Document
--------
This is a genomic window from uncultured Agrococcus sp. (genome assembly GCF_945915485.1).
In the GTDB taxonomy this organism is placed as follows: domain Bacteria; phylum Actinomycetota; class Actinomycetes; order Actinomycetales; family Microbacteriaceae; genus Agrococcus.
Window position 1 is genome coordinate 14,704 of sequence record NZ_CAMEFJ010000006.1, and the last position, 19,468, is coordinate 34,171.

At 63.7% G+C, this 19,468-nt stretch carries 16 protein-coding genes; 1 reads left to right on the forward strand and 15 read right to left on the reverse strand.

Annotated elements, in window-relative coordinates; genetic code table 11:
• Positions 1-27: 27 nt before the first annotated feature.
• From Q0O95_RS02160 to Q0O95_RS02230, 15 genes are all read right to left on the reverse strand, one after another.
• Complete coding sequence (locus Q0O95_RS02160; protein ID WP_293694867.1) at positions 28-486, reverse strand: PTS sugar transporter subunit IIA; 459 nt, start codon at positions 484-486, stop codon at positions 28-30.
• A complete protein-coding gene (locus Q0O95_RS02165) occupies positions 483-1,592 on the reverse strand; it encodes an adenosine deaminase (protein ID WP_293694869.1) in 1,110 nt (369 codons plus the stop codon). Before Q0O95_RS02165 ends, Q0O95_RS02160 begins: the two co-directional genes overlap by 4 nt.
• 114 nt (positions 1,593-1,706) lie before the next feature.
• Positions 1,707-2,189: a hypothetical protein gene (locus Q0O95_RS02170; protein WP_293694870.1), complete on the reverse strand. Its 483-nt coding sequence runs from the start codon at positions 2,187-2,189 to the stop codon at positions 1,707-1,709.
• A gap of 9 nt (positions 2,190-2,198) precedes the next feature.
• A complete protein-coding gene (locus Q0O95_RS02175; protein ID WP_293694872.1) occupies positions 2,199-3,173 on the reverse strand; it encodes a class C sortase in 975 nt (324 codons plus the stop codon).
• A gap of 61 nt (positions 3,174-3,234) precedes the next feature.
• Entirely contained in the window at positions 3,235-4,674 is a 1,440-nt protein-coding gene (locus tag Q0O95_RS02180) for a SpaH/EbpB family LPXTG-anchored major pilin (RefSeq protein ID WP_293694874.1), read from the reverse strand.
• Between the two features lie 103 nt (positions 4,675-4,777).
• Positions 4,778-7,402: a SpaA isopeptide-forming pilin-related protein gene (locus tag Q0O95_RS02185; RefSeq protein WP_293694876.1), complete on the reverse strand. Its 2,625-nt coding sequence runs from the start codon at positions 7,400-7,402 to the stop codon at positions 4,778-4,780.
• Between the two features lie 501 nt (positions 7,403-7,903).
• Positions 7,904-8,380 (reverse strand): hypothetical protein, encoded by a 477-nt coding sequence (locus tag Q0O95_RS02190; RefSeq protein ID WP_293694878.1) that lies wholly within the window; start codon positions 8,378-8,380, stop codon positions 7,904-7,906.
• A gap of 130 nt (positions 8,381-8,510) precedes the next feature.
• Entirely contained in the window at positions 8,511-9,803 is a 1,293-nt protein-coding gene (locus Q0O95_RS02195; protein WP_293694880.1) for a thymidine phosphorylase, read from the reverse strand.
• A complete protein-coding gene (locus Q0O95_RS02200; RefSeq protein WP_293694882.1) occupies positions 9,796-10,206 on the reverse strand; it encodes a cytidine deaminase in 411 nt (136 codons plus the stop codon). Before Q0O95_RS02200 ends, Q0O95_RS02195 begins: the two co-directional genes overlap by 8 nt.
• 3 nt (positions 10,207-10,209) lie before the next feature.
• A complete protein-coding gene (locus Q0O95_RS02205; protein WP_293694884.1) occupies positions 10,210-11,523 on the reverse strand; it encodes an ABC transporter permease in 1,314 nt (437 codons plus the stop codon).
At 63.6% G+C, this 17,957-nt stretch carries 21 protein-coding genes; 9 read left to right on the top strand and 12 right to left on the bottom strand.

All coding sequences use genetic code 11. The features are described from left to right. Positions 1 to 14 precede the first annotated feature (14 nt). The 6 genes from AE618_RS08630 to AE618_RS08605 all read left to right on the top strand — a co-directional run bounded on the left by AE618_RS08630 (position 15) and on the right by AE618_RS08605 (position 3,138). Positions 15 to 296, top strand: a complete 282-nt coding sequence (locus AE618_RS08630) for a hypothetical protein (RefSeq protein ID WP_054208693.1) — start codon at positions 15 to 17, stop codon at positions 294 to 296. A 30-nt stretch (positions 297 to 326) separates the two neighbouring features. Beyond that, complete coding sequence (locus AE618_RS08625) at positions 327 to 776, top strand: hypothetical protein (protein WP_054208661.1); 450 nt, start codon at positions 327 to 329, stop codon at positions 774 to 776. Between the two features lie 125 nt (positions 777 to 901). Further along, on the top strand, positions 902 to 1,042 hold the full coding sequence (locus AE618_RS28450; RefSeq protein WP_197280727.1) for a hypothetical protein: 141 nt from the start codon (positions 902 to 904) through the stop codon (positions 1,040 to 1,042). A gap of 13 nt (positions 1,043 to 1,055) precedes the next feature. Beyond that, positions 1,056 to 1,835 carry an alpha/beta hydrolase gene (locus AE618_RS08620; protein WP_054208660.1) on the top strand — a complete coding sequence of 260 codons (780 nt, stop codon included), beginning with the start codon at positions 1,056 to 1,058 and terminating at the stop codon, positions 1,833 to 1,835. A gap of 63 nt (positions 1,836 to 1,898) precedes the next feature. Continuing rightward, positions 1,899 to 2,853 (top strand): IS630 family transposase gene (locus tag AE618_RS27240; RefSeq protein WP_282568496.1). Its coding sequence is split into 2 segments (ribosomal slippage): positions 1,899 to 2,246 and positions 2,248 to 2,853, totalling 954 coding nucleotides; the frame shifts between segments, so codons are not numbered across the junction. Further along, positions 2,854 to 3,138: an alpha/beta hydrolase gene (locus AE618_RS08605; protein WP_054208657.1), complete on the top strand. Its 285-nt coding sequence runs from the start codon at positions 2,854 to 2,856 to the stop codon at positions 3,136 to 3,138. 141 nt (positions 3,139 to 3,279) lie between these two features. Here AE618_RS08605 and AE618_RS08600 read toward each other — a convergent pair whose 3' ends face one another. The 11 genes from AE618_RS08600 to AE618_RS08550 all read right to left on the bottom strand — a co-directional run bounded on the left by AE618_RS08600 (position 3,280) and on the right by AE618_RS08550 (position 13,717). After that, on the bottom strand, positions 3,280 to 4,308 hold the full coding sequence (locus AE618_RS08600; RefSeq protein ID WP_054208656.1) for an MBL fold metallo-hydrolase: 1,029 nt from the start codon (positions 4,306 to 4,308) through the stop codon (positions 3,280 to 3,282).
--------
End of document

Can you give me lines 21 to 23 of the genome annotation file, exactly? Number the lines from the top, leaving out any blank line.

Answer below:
• Entirely contained in the window at positions 8,511-9,803 is a 1,293-nt protein-coding gene (locus Q0O95_RS02195; protein WP_293694880.1) for a thymidine phosphorylase, read from the reverse strand.
• A complete protein-coding gene (locus Q0O95_RS02200; RefSeq protein WP_293694882.1) occupies positions 9,796-10,206 on the reverse strand; it encodes a cytidine deaminase in 411 nt (136 codons plus the stop codon). Before Q0O95_RS02200 ends, Q0O95_RS02195 begins: the two co-directional genes overlap by 8 nt.
• 3 nt (positions 10,207-10,209) lie before the next feature.